Rupert Murdoch: the movie

Watch the media tycoon’s battle with the New York Times in animated form.

Taiwan's Apple Daily has struck again with another of its hilarious political animations, this time featuring Rupert Murdoch and his bid to win control of New York's newspaper market and drive the New York Times out of business.

Particular highlights include the Murdoch rising from the Hudson with a shark fin strapped to his back (0:24), firing a branded News Corporation "money cannon" into the air (0:50), and then a West Side Story-style gang fight between journalists from the New York Times and the Wall Street Journal, while the subtitles make a point about journalistic excellence (1:10).

With the News of the World phone-hacking allegations now to be investigated by a second parliamentary committee, grave questions are being raised about the behaviour of Murdoch's media empire.

But that doesn't make the video any less enjoyable.

 

Caroline Crampton is assistant editor of the New Statesman. She writes a weekly podcast column.

Photo: Getty
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Britain's largest communications union to affiliate to Momentum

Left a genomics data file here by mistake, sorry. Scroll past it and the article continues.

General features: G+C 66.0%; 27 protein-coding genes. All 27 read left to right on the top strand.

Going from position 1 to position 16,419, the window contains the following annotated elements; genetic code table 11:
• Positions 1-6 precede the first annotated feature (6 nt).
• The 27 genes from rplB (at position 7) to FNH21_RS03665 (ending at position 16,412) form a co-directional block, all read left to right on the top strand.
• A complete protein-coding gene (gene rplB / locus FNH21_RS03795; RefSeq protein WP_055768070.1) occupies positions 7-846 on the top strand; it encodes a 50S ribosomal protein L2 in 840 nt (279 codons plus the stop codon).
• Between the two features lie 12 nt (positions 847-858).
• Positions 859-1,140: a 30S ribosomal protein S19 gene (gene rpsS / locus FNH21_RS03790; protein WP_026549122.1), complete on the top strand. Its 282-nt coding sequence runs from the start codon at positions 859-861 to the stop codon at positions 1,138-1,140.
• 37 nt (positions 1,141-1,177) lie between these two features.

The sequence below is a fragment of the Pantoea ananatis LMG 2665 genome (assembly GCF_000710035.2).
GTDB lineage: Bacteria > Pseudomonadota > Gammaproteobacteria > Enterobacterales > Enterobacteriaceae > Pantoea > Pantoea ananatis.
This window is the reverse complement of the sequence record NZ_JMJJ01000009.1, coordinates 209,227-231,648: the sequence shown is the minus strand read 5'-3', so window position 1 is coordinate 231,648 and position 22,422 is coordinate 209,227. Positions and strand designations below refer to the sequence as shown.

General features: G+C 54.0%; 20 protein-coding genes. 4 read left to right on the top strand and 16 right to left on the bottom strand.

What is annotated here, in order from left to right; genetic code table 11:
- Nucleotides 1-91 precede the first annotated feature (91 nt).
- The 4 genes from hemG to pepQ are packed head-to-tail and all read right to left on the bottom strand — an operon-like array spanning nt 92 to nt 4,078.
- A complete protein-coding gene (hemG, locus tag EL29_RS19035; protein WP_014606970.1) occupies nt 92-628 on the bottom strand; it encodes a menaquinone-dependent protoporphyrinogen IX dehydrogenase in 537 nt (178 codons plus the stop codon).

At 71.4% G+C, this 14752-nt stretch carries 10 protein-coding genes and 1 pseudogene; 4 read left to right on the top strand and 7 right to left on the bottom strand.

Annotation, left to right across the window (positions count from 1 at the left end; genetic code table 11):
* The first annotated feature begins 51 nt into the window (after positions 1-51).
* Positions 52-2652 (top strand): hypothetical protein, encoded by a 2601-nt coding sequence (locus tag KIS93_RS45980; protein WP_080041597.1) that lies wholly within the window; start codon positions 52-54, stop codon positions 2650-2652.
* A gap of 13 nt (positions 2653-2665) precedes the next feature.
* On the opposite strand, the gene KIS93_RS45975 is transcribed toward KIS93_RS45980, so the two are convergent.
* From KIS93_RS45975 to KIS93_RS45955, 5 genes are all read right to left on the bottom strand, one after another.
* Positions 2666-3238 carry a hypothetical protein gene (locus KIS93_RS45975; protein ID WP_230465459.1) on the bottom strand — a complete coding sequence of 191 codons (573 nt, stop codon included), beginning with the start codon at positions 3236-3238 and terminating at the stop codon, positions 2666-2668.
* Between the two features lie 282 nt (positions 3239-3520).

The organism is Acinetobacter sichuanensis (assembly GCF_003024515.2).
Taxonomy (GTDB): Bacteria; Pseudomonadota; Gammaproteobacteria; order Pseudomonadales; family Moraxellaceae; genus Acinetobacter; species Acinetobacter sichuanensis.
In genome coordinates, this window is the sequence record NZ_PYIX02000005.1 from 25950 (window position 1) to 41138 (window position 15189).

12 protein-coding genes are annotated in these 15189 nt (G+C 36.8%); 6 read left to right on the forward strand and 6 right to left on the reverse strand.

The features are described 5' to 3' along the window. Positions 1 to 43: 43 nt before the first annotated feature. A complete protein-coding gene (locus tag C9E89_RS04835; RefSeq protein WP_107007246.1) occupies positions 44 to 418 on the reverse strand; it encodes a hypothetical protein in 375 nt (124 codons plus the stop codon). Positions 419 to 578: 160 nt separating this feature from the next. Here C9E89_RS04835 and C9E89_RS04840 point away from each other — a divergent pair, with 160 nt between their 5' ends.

The CWU, one of Corbyn's earliest backers, will formally affliate to the organisation.

One of Labour’s largest trade unions is set to affiliate to Momentum after the ruling executive of the Communications Workers Union voted unanimously to join the organisation.

The CWU, Britain’s largest communications union and the fifth largest affiliate to Labour, was one of the earliest backers of Jeremy Corbyn. 

Dave Ward, the union’s general secretary, told the New Statesman that “the general election showed the value of Momentum as part of the wider labour movement”, and that the body, which emerged out of Jeremy Corbyn’s 2015 leadership campaign, was now “a major political force in the UK”, saying it had a  “key role to play in securing a transformative Labour government”.

The NEC’s vote will now go to a ratifying vote by the CWU’s annual conference. 

Stephen Bush is special correspondent at the New Statesman. His daily briefing, Morning Call, provides a quick and essential guide to domestic and global politics.